Bank oriented System, Market oriented System

06/02/2021 0 By indiafreenotes

Economic literature makes a distinction between so-called ‘bank-oriented’ systems in which financial institutions are the predominant source of financing and a ‘market-oriented’ model whereby funds are raised primarily via the securities markets. In the former, banks are responsible for channelling funds from savers to borrowers, particularly non-financial corporates. By performing this intermediation role, banks constantly ‘monitor’ the borrowers on behalf of the deposit holders, a function which could not be conducted individually by each of those deposit holders or lenders.

In a market-oriented system, the companies are more inclined to issue securities (shares, bonds, etc.). Savers purchase these securities directly through distribution networks or banks. However, the key difference is the absence of any financial intermediary that alters the nature of the security issued.

Although both forms of financing coexist in all jurisdictions, countries differ in terms of the relative weight of each model. The synthetic proxies often used to determine the system bias include the stock of bank credit outstanding with the private sector and the market value of the securities equity shares and fixed income (bonds and notes)  issued by private enterprises. In order to facilitate a comparison between countries, these indicators are usually measured against the value of a country’s gross domestic product (GDP).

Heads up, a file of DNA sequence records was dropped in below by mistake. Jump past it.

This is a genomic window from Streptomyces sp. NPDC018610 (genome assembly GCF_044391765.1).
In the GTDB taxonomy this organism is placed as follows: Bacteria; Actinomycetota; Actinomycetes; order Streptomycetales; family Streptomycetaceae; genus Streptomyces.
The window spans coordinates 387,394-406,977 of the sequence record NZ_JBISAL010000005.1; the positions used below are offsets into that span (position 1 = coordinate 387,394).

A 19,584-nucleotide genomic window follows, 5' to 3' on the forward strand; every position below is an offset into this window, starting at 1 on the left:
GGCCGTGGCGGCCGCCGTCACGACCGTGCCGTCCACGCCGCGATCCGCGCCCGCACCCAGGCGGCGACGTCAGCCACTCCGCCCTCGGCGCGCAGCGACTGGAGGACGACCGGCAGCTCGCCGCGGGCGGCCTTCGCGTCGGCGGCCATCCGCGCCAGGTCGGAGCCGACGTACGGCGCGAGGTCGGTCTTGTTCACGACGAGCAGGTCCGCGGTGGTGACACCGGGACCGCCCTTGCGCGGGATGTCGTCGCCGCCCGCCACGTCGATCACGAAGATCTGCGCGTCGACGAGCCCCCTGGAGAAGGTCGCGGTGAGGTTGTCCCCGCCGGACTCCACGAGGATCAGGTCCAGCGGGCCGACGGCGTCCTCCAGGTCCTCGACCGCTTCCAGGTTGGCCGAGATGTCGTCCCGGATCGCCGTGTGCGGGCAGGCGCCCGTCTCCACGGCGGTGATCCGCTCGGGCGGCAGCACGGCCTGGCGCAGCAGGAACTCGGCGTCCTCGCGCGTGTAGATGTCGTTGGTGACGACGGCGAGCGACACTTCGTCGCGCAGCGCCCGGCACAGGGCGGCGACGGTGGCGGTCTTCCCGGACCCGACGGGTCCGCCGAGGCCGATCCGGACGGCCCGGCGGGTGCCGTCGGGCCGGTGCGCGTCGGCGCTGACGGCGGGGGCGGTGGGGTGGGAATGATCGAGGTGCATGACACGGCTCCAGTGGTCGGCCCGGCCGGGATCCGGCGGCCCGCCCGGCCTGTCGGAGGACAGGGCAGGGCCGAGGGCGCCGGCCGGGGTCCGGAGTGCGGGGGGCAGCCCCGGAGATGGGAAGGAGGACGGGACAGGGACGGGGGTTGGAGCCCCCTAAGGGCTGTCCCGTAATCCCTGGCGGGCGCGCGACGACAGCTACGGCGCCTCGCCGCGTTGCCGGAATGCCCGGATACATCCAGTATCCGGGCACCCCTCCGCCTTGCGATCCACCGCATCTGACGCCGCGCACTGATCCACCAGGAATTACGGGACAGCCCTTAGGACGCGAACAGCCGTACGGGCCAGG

A comparison using those benchmarks confirms that the US is the most market-oriented system, while the banks dominate the financial systems in Europe. Specifically, the European banking system, measured by its volume of assets or their weight in GDP, is nearly three times the size of the US system. Conversely, the percentage of listed securities’ market values over GDP in the US is much higher. This can be partially attributed to the fact that the US system is more specialised in direct financing via the markets.

Bank-based vs Market-Based Economies

In countries such as Japan, France and Germany, where banks provide around 20% of the corporate financing, it is known that banks are making significant effort to develop a relationship banking culture, with long-term loans and preferential interest rates for clients with a ‘good history’. These economies can be called Bank-Based Economies.

There are also countries where the borrowing-lending activities take place through organized markets, such as London Stock Exchange, in the UK, or New York Stock Exchange in USA. These are known as Market-Based Economies. Although banks are present in these countries, they are highly competitive, the relationship with lenders and borrowers is purely limited to the transactions of granting loans or taking deposits and loans are usually granted on short-term.

The competition between the bank-based financial system and the market-based one is starting to lose terrain nowadays, due to globalization. The clear separation between the two types of financial systems is slowly fading, since banks have become active players on the organized markets. In addition, banks are constantly changing the way they are operating as financial intermediaries, moving from the ‘brick and mortar’ concept of bank towards an almost exclusive electronic presence.